Preparing Our Girls To Partake In The Future

In today's world, technology is essential to education, especially in Africa.


It is important to us that our girls are ready to face the world after they have completed their education at PGHS. Therefore, we took great pride in being the only school in Rotifunk with laptops for all of our girls, furthering their education and opening countless future doors. Now, we are proud to start computer lessons for our girls in the Boarding Home.


"According to the United Nations Educational, Scientific and Cultural Organization’s (UNESCO) report on Gender Gap in Science, globally, only 28.4 percent of people engaged in science, technology, engineering, and mathematics (STEM) careers are women. In sub-Saharan Africa, that figure is around 30.0 percent on average. Additionally, the proportion of women using the Internet globally is 48 percent, compared to 58 percent of men. Between 2013 and 2019, the gender gap hovered around zero in the Americas and has been shrinking in the CIS countries and Europe. However, in the Arab States, Asia, and the Pacific, and Africa, the gender gap has been growing. Coding and other ICT skills are essential in the future labor market. Hence, if African girls and women are to be part of the fast-growing sectors in the future job market, they must be able to develop the ICT skills needed."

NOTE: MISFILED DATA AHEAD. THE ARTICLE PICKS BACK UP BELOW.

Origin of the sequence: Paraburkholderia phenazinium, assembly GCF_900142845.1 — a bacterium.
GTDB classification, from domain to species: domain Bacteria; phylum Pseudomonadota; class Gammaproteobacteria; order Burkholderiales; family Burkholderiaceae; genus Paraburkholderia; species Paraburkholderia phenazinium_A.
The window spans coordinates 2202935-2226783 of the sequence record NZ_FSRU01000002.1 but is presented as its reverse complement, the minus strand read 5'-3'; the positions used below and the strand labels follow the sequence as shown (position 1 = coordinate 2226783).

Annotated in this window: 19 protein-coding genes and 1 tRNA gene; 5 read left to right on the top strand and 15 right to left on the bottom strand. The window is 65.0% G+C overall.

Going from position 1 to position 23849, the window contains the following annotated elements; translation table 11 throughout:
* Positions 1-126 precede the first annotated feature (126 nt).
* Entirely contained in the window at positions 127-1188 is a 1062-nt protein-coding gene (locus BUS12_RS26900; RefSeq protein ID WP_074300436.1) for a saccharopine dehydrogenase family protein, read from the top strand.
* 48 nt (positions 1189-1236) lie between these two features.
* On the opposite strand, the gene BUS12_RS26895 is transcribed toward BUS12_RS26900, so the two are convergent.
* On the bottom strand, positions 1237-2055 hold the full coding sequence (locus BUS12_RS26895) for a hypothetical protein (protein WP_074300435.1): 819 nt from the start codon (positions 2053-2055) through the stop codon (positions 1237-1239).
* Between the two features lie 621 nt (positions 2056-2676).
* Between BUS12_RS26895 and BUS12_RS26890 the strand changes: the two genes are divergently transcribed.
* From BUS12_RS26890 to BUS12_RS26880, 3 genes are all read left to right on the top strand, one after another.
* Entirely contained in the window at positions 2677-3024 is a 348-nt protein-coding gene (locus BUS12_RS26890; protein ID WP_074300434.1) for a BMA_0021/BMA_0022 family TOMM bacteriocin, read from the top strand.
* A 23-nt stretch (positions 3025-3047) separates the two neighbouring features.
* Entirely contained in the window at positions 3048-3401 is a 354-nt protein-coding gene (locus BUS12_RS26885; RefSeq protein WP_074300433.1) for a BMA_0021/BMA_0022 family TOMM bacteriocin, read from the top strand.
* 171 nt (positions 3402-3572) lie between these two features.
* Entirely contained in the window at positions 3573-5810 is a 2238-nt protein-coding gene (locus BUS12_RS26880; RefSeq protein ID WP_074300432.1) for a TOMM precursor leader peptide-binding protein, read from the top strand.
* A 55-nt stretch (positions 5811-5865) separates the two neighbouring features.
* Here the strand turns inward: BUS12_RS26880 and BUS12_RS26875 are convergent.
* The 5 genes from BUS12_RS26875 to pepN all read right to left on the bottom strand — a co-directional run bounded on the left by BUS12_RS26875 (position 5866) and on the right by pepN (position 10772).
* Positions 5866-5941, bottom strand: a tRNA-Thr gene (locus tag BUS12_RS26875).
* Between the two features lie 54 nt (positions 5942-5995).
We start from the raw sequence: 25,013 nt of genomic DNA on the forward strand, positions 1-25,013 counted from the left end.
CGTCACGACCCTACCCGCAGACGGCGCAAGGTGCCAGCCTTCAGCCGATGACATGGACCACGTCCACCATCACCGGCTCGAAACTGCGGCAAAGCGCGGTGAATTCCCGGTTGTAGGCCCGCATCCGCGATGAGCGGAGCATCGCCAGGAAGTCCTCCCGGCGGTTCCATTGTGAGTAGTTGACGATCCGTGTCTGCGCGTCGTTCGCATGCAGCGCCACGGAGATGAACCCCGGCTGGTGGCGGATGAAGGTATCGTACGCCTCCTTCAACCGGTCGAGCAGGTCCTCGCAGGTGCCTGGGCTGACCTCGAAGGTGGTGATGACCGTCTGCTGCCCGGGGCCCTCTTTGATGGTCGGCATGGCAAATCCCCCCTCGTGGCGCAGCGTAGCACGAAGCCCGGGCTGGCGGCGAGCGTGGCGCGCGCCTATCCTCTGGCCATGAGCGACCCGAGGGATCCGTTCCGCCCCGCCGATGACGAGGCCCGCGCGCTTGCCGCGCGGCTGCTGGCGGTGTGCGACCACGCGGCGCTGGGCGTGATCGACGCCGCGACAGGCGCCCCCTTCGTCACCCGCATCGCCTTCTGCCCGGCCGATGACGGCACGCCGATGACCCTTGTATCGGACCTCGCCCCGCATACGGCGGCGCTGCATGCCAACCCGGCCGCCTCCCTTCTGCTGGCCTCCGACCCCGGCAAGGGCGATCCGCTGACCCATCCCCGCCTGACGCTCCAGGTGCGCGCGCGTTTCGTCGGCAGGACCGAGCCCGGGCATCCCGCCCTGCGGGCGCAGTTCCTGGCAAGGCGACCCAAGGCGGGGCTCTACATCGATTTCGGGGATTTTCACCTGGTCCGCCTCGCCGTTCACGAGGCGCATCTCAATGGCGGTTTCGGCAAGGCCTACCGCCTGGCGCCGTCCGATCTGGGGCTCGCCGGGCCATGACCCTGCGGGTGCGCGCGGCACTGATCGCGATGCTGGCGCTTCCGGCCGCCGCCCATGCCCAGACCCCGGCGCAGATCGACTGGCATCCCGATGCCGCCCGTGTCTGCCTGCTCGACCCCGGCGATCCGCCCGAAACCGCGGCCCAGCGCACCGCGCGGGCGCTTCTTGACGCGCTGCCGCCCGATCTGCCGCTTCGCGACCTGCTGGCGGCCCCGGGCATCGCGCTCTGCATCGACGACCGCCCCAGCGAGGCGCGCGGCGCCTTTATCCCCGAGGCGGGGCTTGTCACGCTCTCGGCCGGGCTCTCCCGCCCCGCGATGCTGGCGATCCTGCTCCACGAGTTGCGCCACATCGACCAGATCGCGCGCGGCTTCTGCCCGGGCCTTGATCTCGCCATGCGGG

Already impacting our lives in a big way, information and communication technology (ICT) is going to continue its growth creating around two million jobs in the mathematical, computer, engineering, and architecture fields. In addition, an estimate of 90% of future jobs will require some form of ICT skills.


Girls, in particular, already face many barriers to their education, and unfortunately, the lack of access to technology is an additional log on the metaphorical fire. Technology is not widely available in Sierra Leonean schools, due to lack of provision, and is even more scarce in the rural areas, where lack of electricity and enough power to sustain devices for a long period of time is prevalent. Here, poverty-families who already cannot afford food will not prioritize technology. And even in cases where technology is available, young girls are not being given access.


So, giving our girls the necessary soft skills required to partake in the technological boom in future job markets, will not only equip them with better possibilities when the time comes for them to enter into said markets but will aid in closing the technological gender gap, and hopefully enable more schools to recognize the importance of developing ICT skills in girls.


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